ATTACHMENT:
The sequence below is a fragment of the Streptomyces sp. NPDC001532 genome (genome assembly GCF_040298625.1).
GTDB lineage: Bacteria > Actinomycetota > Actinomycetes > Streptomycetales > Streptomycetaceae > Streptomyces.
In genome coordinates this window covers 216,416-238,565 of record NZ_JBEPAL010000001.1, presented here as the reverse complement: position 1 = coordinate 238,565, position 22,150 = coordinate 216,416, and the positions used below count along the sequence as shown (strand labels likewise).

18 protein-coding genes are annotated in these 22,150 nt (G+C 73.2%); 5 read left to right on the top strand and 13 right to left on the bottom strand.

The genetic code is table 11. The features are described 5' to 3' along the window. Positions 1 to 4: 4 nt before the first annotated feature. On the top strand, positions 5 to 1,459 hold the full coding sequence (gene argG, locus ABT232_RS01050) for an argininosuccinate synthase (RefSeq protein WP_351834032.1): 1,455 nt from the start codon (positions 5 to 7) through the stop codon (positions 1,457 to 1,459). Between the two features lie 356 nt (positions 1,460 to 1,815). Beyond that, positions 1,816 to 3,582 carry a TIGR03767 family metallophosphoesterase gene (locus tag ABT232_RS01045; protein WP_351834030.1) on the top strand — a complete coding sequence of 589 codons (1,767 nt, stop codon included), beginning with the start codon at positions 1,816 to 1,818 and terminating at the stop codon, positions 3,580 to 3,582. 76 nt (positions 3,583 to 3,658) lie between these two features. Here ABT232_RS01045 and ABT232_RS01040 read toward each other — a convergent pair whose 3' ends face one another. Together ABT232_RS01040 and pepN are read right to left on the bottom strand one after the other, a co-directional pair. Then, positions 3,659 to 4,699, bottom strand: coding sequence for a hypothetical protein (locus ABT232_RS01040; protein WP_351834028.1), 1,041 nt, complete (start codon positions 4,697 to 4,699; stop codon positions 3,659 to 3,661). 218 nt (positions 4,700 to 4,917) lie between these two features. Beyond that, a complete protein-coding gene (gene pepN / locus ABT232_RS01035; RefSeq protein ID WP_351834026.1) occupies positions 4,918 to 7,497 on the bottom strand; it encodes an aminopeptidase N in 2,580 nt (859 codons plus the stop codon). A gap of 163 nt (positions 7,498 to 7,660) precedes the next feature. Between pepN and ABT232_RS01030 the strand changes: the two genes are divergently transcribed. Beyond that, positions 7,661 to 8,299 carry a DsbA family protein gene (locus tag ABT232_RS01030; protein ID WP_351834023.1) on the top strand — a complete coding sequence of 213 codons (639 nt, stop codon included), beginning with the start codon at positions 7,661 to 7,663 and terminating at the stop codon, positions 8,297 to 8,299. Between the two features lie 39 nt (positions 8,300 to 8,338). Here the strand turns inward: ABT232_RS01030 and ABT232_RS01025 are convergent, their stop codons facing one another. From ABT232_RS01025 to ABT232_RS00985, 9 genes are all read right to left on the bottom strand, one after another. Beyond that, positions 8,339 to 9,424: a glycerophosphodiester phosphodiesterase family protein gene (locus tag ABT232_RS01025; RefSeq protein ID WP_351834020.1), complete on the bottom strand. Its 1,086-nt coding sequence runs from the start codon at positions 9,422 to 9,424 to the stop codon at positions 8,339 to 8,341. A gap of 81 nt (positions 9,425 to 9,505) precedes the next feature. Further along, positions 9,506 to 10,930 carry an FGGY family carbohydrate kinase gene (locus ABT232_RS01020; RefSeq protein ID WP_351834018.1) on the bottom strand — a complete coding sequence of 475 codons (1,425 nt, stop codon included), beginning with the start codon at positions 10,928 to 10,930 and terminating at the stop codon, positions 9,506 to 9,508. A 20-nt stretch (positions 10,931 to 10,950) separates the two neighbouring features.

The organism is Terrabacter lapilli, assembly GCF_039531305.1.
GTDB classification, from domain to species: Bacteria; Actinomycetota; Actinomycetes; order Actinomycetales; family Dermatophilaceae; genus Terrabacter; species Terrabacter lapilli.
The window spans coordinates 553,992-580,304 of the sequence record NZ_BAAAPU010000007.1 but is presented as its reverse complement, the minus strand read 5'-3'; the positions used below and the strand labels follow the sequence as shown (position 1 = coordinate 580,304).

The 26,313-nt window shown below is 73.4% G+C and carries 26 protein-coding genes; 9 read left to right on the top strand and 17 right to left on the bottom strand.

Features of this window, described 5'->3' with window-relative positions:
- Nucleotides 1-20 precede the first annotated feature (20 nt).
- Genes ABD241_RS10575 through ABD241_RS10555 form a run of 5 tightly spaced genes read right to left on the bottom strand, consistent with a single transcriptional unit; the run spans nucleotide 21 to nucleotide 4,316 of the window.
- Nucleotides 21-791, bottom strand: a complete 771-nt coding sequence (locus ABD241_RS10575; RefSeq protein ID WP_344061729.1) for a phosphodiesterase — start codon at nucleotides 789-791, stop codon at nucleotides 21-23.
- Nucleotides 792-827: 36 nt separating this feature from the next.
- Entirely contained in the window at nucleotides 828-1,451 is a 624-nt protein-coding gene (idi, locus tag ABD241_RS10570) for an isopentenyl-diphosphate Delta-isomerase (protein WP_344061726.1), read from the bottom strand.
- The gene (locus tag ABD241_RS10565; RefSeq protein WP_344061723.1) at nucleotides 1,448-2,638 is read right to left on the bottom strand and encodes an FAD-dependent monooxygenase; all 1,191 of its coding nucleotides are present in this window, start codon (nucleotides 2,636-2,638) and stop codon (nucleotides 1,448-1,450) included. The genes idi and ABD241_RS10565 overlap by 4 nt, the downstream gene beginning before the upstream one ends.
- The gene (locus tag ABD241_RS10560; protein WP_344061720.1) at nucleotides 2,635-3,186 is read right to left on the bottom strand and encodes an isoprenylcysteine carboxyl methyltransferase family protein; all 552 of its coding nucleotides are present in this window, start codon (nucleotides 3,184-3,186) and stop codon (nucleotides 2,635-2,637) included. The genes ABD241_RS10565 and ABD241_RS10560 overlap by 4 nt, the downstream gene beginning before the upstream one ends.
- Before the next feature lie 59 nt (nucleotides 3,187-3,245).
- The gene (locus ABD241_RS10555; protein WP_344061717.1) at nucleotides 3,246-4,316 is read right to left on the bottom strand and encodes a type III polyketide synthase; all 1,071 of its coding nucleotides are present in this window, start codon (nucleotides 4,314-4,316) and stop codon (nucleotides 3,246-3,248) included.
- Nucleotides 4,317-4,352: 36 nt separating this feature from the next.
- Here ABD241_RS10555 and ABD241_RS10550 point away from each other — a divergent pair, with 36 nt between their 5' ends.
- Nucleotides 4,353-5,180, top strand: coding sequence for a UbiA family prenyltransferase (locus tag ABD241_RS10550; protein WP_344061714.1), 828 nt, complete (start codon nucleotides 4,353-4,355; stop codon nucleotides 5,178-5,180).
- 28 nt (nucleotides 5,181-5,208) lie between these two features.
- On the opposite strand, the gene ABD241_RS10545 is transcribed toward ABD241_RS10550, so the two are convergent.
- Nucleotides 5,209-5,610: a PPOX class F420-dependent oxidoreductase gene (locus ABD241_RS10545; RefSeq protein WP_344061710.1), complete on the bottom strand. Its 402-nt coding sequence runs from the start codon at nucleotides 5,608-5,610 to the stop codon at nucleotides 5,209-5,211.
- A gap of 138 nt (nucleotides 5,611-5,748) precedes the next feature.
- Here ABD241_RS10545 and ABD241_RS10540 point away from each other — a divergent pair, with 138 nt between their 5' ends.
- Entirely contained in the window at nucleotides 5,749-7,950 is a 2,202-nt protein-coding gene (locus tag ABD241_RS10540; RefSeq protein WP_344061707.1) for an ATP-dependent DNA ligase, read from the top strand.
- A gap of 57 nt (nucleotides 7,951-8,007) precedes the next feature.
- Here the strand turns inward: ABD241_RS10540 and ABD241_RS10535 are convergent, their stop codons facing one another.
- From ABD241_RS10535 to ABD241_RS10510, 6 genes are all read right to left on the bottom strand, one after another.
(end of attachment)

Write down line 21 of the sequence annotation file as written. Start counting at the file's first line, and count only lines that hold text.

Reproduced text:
- Here ABD241_RS10555 and ABD241_RS10550 point away from each other — a divergent pair, with 36 nt between their 5' ends.